Ruth Madoff’s $9 million Palm Beach mansion sits on property that appears too big to protect it entirely from creditors, if she tries to shield it with homestead protection – and manages to fend off federal prosecutors who want to seize it.
But that may provide only a small sliver of comfort to burned investors trying to get money back from her husband Bernard Madoff’s massive Ponzi scheme.
The property, at 410 N. Lake Way, covers 0.54 of an acre, according to the Palm Beach County Property Appraiser’s Office. Under the Florida Constitution, up to half an acre can qualify for protection as a person’s primary residence within a municipality, in this case the town of Palm Beach.
So what happens to a property that is too big? Creditors can come after the part greater than half an acre, but not the rest if the owner otherwise qualifies for homestead protection, said Steve Rubin, a Boca Raton attorney who leads the Palm Beach County Bar Association’s real estate continuing education committee.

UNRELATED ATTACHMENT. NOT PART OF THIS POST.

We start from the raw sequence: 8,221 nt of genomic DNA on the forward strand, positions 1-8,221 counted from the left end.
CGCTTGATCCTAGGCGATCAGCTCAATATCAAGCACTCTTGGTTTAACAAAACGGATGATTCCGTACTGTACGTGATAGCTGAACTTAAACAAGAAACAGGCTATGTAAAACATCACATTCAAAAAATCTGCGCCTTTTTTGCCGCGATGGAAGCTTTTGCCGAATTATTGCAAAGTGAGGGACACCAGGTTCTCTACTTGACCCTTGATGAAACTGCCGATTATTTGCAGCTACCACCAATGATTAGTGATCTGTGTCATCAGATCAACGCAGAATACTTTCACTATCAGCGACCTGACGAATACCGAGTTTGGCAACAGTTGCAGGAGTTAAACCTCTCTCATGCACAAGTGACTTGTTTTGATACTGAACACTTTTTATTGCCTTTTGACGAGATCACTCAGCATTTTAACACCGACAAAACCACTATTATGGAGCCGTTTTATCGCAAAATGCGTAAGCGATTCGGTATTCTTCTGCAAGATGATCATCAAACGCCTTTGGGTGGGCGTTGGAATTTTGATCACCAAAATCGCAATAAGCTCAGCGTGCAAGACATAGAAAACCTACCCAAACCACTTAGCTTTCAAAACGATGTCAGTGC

“If it’s over a half-acre, the creditor would be able to at least claim that portion of the property which is over the half-acre,” Rubin said. “It would be up to a court to decide how to equitably enforce that.”
If previous cases are any guide, there are many ways the issue could be sorted out in civil court. Among the possibilities, according to Rubin: A court could order her to sell off a small piece of the property if it is easily divisible, or she could agree to write a check for a settlement amount, or the court could order a sale of the whole property and divide the proceeds proportionally.
In the end, she could wind up keeping the vast majority of the value of a property assessed at $9.4 million in 2008.